Certain desires have persisted all through human history: the desire to fly and the longing for gold. We know that men have lusted for gold since ancient times. The Latin word for the metal (aurum) derives from an Indo-European root (aus) that signifies the light of the rising sun. Icarus was perhaps the first human being to fly, but in doing so he defied the divine prohibition of approaching too near to the sun, bringing about his own fatal downfall.
The love for gold has existed from time immemorial, not only on account of its splendor and beauty, but also because of its incorruptible nature. It neither rusts nor corrodes, reacting only to agua regia. It is the most ductile and malleable of metals, and owing to its relative rarity it began to be used as a medium of exchange. Gold is even older than the sun: it is the result of tiny fragments of neutron stars that fused in our galaxy long before the existence of the sun. This gold from space contributed to forming the earth, the rest of the solar system, and the sun itself.
The exhibition Unfolded consists of six unfolded paper airplanes, each one attached to a square, large-format maple support and bathed in a layer of gold leaf. Each piece is made up of several individual panels, the different folds creating a surface in three dimensions. Together with the dimensions of the works themselves and the height of the ceilings of the exhibition space (eight meters), the gilding evokes a space for contemplation, for communion with the sacred. There are nods in the direction of artists such as Mark Rothko, in particular the Rothko Chapel. The gold monochrome of Unfolded also clearly alludes to works such as Yves Klein’s Saut dans le vide (1960) and specifically to the Mensajes of Mathias Goeritz, which the artist himself referred to as “visual prayers,” seeing in gold a spiritual material.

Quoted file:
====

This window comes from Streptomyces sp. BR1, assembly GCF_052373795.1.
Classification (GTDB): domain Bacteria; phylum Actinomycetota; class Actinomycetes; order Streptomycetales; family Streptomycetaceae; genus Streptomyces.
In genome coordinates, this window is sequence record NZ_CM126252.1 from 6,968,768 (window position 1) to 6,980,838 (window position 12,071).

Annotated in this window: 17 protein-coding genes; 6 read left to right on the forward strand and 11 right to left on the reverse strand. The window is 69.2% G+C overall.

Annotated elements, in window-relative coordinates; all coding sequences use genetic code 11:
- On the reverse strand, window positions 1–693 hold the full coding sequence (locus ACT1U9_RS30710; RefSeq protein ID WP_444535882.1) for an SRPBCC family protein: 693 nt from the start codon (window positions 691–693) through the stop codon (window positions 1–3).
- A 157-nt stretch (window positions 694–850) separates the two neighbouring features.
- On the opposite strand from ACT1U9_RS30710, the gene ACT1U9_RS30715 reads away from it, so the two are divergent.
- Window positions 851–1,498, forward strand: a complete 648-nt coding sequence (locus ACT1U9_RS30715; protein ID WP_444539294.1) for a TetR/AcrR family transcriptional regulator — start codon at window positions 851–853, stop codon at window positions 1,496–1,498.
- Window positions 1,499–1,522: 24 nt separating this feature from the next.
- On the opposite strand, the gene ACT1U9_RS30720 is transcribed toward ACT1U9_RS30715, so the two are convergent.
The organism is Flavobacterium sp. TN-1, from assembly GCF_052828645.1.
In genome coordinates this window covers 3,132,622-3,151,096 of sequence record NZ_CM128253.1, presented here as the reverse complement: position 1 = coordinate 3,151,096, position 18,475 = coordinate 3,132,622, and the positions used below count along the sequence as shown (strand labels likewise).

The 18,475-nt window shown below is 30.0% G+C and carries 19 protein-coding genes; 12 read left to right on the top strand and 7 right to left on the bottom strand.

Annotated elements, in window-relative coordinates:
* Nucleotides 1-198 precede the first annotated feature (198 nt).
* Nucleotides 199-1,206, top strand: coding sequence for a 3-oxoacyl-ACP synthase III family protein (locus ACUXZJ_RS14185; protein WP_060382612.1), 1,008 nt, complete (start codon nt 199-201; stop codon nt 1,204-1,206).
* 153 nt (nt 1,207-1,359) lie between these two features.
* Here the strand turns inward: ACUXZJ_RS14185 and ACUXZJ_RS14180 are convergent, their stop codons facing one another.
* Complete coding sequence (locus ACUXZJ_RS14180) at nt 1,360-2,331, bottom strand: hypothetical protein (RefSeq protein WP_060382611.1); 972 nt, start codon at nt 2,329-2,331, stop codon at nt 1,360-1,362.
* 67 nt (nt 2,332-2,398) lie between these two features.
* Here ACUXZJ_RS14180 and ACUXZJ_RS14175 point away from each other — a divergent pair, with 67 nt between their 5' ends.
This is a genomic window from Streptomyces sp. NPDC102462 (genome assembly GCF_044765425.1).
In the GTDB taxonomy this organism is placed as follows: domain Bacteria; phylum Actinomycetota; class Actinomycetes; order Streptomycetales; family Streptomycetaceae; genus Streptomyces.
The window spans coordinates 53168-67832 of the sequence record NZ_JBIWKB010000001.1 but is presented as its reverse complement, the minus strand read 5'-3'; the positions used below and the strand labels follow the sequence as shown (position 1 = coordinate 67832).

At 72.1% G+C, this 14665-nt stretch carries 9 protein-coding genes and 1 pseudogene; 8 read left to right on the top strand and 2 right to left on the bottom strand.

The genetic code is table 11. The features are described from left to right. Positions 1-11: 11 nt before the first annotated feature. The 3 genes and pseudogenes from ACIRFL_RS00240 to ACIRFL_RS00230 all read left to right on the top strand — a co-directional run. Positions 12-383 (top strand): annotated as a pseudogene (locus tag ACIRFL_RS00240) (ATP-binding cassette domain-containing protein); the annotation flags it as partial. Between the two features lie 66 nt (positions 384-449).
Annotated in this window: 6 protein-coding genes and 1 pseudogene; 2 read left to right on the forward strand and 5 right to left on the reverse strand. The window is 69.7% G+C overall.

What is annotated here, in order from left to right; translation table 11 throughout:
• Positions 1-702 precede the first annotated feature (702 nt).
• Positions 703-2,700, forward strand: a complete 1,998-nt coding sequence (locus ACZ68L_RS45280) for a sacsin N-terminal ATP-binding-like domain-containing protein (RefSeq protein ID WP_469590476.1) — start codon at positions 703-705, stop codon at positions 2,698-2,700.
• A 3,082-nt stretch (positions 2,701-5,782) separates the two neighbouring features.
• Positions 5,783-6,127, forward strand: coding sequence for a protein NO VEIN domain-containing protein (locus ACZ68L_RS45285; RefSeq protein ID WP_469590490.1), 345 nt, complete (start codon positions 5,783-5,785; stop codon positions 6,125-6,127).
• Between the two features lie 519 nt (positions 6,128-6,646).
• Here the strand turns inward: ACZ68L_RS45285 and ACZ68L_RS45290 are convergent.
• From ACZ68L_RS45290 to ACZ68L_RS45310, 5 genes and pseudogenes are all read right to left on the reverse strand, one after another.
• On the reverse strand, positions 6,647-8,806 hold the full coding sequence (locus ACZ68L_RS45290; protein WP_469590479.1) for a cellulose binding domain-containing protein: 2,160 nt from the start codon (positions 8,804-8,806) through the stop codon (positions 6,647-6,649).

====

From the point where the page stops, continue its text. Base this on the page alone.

Unfolded is perhaps the last work in which Gonzalo Lebrija uses the airplane as a theme. In the video Éxodo (2001), a paper plane appears for the first time, flying from the top floor of what was then the highest building in Guadalajara, followed by others that glide down onto the sidewalk. Lebrija organized a competition among the office workers of the building for the paper plane that glided best. Condominio Guadalajara (2001) consists of photocopies of the photographs taken of each one of the paper airplanes in Éxodo. In 2005 the artist immobilized an airplane in stainless steel and created the large-scale sculpture Concorde. From the same year is Playing High, a chronological series of five photographs that allude to Franz Hals’s painting Regents of the St. Elizabeth Hospital of Haarlem (1641). In these images we find the little airplane in the hands of a figures in neckties who end up, curiously enough, distracting our attention from the books and cigars and focusing it on the toy.
There is another step before Unfolded: a sheet of paper on which we can clearly see the open folds, traces of what was once a paper airplane, now flat and rendered unfit for flight, in Unfolded Paper Plane (2012).
In the case of Unfolded, the luminous folds proposed by the artist function as religious and poetical symbols. Like the light refracted through the stained-glass windows of a church, the gilded pictures reverberate in space and recall the formal interplay of light and shadow in the work of Luis Barragán.
Among its many connotations, the notion of unfolding includes those of sequence, revelation, and the development, for example, of a narrative. In Unfolded, Gonzalo Lebrija has combined two of humankind’s most ancient yearnings: flight and gold. In doing so, he suggests a communion in the space between the account of our history, the urgency of the impossible, and the origin of life.